Wednesday, November 12, 2014
Book Review: THE COMPLETE DICK TRACY, Volume 17: 1956-57 by Chester Gould (IDW Publishing/Library of American Comics, 2014)... plus RIP Jay Maeder
This latest TRACY collection begins by wrapping up the "Joe Period and Flattop Jr." continuity. The denouement features one of Gould's most (literally) haunting sequence of images, as the ghost/spirit of a murder victim of Flattop Jr.'s literally attaches itself to his neck and won't let go until he himself is gunned down. By the time Flattop meets his demise, he is white-haired and completely barmy. The fact that he is a teenager makes the images particularly compelling. Joe Period doesn't fare much better, getting arrested by Tracy and crew after scoring his first (and, since he's thereby doomed to the electric chair, only) notch on the old gun-butt. In another highly effective and eerily mounted series of strips, Joe's grieving mother comes to see him in prison, laments her inability to be a good and responsible parent for her boy... and promptly commits suicide by running out into city traffic. Gould applies a final twist of the knife when he refuses to let us see Joe's on-panel reaction to the shocking news; all we get is a panel of a guard coming to tell the "juvie" prisoner that something has happened.
The Joe Period/Flattop Jr. tale was the latest one in time order to be reprinted by Harvey Comics' old DICK TRACY COMICS MONTHLY. From here on in, easily accessible pre-IDW reprints of TRACY continuities will be conspicuous by their absence. Not quite "uncharted waters," but close enough to smell the salt air.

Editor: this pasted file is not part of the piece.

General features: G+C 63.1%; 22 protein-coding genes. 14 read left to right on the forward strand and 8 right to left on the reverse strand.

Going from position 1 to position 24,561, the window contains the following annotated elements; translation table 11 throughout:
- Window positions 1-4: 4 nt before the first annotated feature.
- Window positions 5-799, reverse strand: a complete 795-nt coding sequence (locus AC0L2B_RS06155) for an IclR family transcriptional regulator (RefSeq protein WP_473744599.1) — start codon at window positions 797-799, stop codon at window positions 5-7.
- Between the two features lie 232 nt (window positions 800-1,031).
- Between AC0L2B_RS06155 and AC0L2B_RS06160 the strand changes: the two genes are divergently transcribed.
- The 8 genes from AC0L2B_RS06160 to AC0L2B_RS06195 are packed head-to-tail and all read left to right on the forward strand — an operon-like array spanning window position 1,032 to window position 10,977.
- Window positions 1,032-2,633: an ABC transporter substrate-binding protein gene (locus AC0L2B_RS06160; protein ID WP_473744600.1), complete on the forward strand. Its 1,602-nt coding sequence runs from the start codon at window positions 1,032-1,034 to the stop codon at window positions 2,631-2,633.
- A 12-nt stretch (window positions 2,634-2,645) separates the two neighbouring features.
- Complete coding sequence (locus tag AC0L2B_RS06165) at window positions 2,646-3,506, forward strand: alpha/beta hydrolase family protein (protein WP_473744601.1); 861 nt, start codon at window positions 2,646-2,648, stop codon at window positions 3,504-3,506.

Atypically, the volume closes on the end of a continuity, the tale of the unfortunate Crystal family and the "mad" mother Elsa. Child abuse, fire, flood, drug pushing, and a gruesome form of murder all compete for attention in this story.
Several "this could only have happened in the 50s" moments are scattered about. Tracy and his partner Sam Catchem get crew cuts, and Tracy gets involved in a young men's organization that wants to combat the JD plague by having its members "dress like men," as opposed to outfitting themselves in leather jackets and skintight jeans. Collins sniffs at the idea, joking that he "must have missed" the day when that was discussed in school. But now that we have college students routinely coming to class wearing baggy pants and pajama bottoms... who's to say that Gould wasn't onto something?
This volume is dedicated to NEW YORK DAILY NEWS columnist Jay Maeder, who died in July of cancer. If any of you are wondering about the origins of my interest in DICK TRACY, you have a combination of Maeder and the first (sort of) incarnation of Gladstone Comics to blame. Back in the early Summer of 1990, as stores filled up with chatchkas of all sorts touting the Disney-Touchstone Dick Tracy movie and various local TV stations unwittingly set themselves up for various ethnic protests by planning a rerelease UPA's old Dick Tracy Show, Maeder published a paperback biography of the jut-jawed flatfoot. As fate would have it, Gladstone, trying to keep its hand in the comics game after Disney had stepped in and given the Disney comics license to its own comics subsidiary, had recently started publishing a DICK TRACY reprint title. Wanting to continue my support of Gladstone, I bought the reprint comics, liked them, saw the Maeder book in a local library, bought it, and thoroughly enjoyed Maeder's virtually year-by-year examination of the progress of Gould's strip. Having read all of the IDW volumes, I now know that Maeder simplified some things and got some other things wrong, but it was his enthusiasm for the strip and its milieu that grabbed me. I've maintained that level of interest ever since.
Some years after writing the TRACY bio, Maeder took over the writing chores on the near-moribund LITTLE ORPHAN ANNIE strip and boldly "reimagined" it for the 21st century -- changing Annie's dress and appearance, giving her a female adventuress for a companion, etc. That didn't prevent ANNIE from ultimately being "orphaned" for good and all, but it was Maeder's devotion to the idea of the classic newspaper adventure strip that should, and hopefully will, be remembered. Thanks, Mr. Maeder, for fighting the good fight.